tax bill

A former Treasury Secretary and economic adviser for two past presidents said the Republican tax bill will kill at least 10,000 people every year.

Larry Summers, who was former President Bill Clinton’s Treasury Secretary and who served as an economic adviser to former President Barack Obama, used academic sources to come to the conclusion that in its current form, the tax overhaul proposed by Republicans would lead to at least 10,000 people dying due to a lack of health insurance.

In a Washington Post op-ed, Summers wrote that Senate Republicans’ tax bill, which repeals the Affordable Care Act’s individual health insurance mandate, would lead to thousands dying due to not being able to afford preventative healthcare. The Congressional Budget Office estimated that repealing the individual mandate would lead to as many as 13 million more Americans without health insurance (this would inevitably drive up premiums for everyone else, as the individual mandate keeps healthier people in the risk pool).

Summers cited a peer-reviewed study conducted by the Harvard T.H. Chan School of Public Health and the Urban Institute that found one death for every 830 people without health insurance. Another peer-reviewed study published in the New England Journal of Medicine concluded that for every 176 people without health insurance, 176 people would die. Summers conservatively estimated that one out of every 1,000 people without health insurance would die, and compared that figure with the CBO’s estimate of how many would lose insurance to come to his conclusion.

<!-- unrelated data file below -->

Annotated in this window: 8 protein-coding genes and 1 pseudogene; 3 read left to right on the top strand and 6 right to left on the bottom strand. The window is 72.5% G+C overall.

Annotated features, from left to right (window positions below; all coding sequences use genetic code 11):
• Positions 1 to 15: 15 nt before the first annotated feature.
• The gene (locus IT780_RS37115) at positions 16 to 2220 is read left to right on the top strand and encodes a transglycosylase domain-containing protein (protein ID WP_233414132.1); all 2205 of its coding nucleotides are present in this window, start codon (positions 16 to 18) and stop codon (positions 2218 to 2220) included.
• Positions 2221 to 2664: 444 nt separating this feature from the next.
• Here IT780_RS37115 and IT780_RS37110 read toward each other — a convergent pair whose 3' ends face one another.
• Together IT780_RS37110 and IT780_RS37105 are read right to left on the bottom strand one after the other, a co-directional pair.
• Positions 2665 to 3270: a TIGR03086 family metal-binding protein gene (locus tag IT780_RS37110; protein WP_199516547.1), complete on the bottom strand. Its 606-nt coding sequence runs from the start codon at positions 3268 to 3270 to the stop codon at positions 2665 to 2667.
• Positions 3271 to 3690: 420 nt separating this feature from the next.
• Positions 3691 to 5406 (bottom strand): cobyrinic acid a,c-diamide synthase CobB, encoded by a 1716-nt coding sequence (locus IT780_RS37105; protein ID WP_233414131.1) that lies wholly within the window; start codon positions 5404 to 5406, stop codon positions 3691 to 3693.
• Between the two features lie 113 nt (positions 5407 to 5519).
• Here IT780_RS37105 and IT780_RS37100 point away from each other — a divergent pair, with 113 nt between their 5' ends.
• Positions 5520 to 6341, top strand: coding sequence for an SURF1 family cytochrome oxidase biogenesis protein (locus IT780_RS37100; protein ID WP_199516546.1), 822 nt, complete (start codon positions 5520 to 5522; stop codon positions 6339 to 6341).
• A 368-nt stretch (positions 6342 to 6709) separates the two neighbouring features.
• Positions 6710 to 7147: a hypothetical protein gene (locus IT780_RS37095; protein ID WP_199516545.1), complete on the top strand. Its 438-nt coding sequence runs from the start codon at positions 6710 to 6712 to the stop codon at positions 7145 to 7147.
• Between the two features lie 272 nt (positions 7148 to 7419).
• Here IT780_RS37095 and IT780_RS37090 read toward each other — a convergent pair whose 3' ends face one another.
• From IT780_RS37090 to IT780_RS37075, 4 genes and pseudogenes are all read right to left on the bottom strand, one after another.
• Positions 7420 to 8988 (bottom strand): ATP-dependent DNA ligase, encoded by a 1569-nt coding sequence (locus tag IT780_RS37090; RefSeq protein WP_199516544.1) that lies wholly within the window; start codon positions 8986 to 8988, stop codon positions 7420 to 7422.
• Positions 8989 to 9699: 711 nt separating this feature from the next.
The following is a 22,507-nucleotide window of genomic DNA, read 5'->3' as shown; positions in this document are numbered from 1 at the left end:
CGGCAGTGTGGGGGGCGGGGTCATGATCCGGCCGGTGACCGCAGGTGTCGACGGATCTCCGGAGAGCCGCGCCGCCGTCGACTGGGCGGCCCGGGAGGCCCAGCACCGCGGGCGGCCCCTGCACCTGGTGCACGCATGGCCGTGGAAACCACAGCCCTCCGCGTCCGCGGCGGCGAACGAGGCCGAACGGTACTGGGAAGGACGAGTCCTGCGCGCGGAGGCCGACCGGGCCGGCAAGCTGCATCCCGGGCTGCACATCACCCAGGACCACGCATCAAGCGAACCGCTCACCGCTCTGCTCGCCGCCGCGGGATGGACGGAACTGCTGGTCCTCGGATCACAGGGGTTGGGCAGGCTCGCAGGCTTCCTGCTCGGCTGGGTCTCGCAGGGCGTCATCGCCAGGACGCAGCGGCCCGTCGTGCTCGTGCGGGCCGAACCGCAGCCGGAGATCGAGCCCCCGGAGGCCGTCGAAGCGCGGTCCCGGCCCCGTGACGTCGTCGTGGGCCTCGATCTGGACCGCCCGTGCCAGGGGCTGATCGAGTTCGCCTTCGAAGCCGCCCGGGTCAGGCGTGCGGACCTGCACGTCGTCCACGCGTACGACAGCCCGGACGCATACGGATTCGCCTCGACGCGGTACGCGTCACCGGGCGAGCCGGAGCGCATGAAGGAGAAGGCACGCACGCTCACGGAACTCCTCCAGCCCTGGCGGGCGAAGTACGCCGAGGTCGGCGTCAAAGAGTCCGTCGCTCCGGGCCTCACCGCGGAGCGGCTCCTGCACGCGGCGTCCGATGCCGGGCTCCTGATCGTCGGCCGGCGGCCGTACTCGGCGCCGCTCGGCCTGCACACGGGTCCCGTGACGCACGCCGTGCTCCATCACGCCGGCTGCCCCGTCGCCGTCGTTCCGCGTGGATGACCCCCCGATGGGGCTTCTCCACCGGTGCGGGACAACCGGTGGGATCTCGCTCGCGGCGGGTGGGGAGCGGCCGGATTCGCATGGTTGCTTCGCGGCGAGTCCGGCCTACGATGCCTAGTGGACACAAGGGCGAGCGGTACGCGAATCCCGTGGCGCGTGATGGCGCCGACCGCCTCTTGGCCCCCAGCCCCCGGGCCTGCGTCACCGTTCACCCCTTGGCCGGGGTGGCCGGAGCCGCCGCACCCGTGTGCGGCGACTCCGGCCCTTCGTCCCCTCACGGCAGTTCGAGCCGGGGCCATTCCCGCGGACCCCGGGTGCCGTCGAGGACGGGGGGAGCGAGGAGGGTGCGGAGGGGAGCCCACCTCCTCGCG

“[M]y current judgment is that if anything, my claim that over an unspecified horizon ‘thousands would die’ takes too serene a view of the health consequences of the tax bill,” Summers wrote.

The Senate passed the tax bill at 2 AM early Saturday morning and passed it on party lines, without any Democratic senators having sufficient time to review the legislation, which was hundreds of pages long and only made available to them hours before the vote. The legislation passed along party lines, and now heads to conference committee, where Republicans from the House and Senate will continue to exclude Democrats in negotiating a final bill.

 

Matthew P. Robbins is a freelance economics contributor covering wages, budgets, and taxes. He lives in Chicago, Illinois with his husband and two cats. 

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